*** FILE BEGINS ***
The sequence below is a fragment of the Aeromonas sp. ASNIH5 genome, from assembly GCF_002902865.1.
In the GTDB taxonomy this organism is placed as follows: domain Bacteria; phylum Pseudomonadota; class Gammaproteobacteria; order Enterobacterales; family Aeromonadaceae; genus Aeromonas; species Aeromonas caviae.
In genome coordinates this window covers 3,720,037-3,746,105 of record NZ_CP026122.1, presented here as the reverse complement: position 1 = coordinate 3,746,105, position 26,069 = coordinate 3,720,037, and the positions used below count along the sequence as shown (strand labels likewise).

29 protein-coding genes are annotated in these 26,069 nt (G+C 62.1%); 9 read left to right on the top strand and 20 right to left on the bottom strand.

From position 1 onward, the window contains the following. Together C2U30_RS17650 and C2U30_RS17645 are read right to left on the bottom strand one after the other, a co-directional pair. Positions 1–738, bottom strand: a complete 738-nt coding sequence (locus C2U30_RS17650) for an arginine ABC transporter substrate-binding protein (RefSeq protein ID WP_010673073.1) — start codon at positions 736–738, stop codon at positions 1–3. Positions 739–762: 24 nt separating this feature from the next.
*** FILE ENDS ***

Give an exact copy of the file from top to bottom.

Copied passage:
The sequence below is a fragment of the Aeromonas sp. ASNIH5 genome, from assembly GCF_002902865.1.
In the GTDB taxonomy this organism is placed as follows: domain Bacteria; phylum Pseudomonadota; class Gammaproteobacteria; order Enterobacterales; family Aeromonadaceae; genus Aeromonas; species Aeromonas caviae.
In genome coordinates this window covers 3,720,037-3,746,105 of record NZ_CP026122.1, presented here as the reverse complement: position 1 = coordinate 3,746,105, position 26,069 = coordinate 3,720,037, and the positions used below count along the sequence as shown (strand labels likewise).

29 protein-coding genes are annotated in these 26,069 nt (G+C 62.1%); 9 read left to right on the top strand and 20 right to left on the bottom strand.

From position 1 onward, the window contains the following. Together C2U30_RS17650 and C2U30_RS17645 are read right to left on the bottom strand one after the other, a co-directional pair. Positions 1–738, bottom strand: a complete 738-nt coding sequence (locus C2U30_RS17650) for an arginine ABC transporter substrate-binding protein (RefSeq protein ID WP_010673073.1) — start codon at positions 736–738, stop codon at positions 1–3. Positions 739–762: 24 nt separating this feature from the next.